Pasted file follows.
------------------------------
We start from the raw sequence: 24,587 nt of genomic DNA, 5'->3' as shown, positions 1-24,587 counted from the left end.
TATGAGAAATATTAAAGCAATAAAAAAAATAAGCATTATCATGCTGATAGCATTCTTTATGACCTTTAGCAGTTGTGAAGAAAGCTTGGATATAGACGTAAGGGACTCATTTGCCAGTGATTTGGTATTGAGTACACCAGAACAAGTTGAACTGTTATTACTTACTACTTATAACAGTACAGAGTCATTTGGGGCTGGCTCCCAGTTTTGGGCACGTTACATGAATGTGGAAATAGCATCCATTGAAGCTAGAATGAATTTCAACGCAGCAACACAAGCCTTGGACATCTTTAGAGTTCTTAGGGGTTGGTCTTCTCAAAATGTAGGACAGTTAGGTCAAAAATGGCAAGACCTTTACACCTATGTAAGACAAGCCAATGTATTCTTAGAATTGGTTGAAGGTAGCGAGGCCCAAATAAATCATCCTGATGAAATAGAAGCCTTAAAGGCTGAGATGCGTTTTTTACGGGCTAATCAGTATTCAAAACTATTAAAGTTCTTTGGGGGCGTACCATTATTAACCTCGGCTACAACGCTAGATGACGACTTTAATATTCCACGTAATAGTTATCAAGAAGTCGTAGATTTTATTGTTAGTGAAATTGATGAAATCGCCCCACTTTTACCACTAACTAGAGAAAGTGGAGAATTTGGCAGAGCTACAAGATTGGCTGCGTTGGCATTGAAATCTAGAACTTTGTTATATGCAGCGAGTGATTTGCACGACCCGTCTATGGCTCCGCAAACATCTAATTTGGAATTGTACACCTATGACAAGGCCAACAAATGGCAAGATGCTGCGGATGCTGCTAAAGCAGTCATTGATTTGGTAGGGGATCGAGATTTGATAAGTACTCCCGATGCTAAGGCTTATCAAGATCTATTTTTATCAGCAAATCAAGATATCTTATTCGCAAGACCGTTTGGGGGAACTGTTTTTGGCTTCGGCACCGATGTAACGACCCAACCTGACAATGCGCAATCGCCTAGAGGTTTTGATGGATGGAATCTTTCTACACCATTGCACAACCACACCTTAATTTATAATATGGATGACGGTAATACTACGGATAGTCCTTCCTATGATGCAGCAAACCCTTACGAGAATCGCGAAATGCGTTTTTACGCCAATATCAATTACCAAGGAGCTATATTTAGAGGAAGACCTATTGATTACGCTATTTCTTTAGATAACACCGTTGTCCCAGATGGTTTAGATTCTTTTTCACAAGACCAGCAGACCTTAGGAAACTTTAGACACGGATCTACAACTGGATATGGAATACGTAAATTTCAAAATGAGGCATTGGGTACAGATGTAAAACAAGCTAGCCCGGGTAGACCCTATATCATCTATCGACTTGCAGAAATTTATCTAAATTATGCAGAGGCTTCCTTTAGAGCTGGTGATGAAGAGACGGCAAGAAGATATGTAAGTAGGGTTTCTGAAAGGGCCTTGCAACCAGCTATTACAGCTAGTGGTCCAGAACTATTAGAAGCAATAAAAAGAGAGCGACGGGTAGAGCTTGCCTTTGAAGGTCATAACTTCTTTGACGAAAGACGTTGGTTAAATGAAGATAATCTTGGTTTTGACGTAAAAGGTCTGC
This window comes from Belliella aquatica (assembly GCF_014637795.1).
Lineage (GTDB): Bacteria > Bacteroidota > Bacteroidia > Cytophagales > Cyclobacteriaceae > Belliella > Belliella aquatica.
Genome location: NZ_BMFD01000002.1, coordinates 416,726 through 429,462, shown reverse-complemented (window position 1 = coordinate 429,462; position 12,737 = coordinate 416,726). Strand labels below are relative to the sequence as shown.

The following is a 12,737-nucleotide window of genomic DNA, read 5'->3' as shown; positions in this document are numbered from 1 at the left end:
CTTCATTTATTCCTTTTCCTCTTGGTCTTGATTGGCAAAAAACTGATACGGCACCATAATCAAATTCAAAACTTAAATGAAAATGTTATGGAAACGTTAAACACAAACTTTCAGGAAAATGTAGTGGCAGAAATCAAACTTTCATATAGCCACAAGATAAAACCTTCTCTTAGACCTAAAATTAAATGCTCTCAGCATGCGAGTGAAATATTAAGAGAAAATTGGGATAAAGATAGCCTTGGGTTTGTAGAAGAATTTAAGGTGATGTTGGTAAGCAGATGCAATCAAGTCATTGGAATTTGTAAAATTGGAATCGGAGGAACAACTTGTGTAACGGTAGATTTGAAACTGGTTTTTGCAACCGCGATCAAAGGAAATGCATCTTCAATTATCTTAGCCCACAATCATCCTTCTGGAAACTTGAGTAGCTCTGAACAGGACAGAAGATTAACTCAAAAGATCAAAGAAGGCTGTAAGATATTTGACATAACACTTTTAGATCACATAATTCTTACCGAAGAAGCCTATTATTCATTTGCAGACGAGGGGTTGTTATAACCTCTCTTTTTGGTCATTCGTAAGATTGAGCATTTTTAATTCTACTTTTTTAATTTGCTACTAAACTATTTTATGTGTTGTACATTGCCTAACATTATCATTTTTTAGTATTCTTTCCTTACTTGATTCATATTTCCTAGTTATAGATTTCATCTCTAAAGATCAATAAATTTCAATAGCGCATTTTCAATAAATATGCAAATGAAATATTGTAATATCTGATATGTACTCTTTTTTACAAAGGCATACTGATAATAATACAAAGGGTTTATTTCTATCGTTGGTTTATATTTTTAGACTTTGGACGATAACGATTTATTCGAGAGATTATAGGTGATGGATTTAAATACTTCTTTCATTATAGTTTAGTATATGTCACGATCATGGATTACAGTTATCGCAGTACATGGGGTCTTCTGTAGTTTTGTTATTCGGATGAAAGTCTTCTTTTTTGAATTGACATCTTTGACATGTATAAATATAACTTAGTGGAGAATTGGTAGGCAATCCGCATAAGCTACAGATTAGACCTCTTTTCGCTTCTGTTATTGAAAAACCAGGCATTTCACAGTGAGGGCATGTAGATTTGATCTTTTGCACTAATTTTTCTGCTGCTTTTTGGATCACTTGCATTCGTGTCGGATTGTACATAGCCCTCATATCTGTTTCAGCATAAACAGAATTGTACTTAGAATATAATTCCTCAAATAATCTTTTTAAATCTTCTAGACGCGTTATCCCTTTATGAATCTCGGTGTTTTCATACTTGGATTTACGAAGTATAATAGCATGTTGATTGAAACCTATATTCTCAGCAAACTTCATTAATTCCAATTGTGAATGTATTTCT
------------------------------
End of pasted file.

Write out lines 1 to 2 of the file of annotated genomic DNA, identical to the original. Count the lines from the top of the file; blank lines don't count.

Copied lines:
We start from the raw sequence: 24,587 nt of genomic DNA, 5'->3' as shown, positions 1-24,587 counted from the left end.
TATGAGAAATATTAAAGCAATAAAAAAAATAAGCATTATCATGCTGATAGCATTCTTTATGACCTTTAGCAGTTGTGAAGAAAGCTTGGATATAGACGTAAGGGACTCATTTGCCAGTGATTTGGTATTGAGTACACCAGAACAAGTTGAACTGTTATTACTTACTACTTATAACAGTACAGAGTCATTTGGGGCTGGCTCCCAGTTTTGGGCACGTTACATGAATGTGGAAATAGCATCCATTGAAGCTAGAATGAATTTCAACGCAGCAACACAAGCCTTGGACATCTTTAGAGTTCTTAGGGGTTGGTCTTCTCAAAATGTAGGACAGTTAGGTCAAAAATGGCAAGACCTTTACACCTATGTAAGACAAGCCAATGTATTCTTAGAATTGGTTGAAGGTAGCGAGGCCCAAATAAATCATCCTGATGAAATAGAAGCCTTAAAGGCTGAGATGCGTTTTTTACGGGCTAATCAGTATTCAAAACTATTAAAGTTCTTTGGGGGCGTACCATTATTAACCTCGGCTACAACGCTAGATGACGACTTTAATATTCCACGTAATAGTTATCAAGAAGTCGTAGATTTTATTGTTAGTGAAATTGATGAAATCGCCCCACTTTTACCACTAACTAGAGAAAGTGGAGAATTTGGCAGAGCTACAAGATTGGCTGCGTTGGCATTGAAATCTAGAACTTTGTTATATGCAGCGAGTGATTTGCACGACCCGTCTATGGCTCCGCAAACATCTAATTTGGAATTGTACACCTATGACAAGGCCAACAAATGGCAAGATGCTGCGGATGCTGCTAAAGCAGTCATTGATTTGGTAGGGGATCGAGATTTGATAAGTACTCCCGATGCTAAGGCTTATCAAGATCTATTTTTATCAGCAAATCAAGATATCTTATTCGCAAGACCGTTTGGGGGAACTGTTTTTGGCTTCGGCACCGATGTAACGACCCAACCTGACAATGCGCAATCGCCTAGAGGTTTTGATGGATGGAATCTTTCTACACCATTGCACAACCACACCTTAATTTATAATATGGATGACGGTAATACTACGGATAGTCCTTCCTATGATGCAGCAAACCCTTACGAGAATCGCGAAATGCGTTTTTACGCCAATATCAATTACCAAGGAGCTATATTTAGAGGAAGACCTATTGATTACGCTATTTCTTTAGATAACACCGTTGTCCCAGATGGTTTAGATTCTTTTTCACAAGACCAGCAGACCTTAGGAAACTTTAGACACGGATCTACAACTGGATATGGAATACGTAAATTTCAAAATGAGGCATTGGGTACAGATGTAAAACAAGCTAGCCCGGGTAGACCCTATATCATCTATCGACTTGCAGAAATTTATCTAAATTATGCAGAGGCTTCCTTTAGAGCTGGTGATGAAGAGACGGCAAGAAGATATGTAAGTAGGGTTTCTGAAAGGGCCTTGCAACCAGCTATTACAGCTAGTGGTCCAGAACTATTAGAAGCAATAAAAAGAGAGCGACGGGTAGAGCTTGCCTTTGAAGGTCATAACTTCTTTGACGAAAGACGTTGGTTAAATGAAGATAATCTTGGTTTTGACGTAAAAGGTCTGC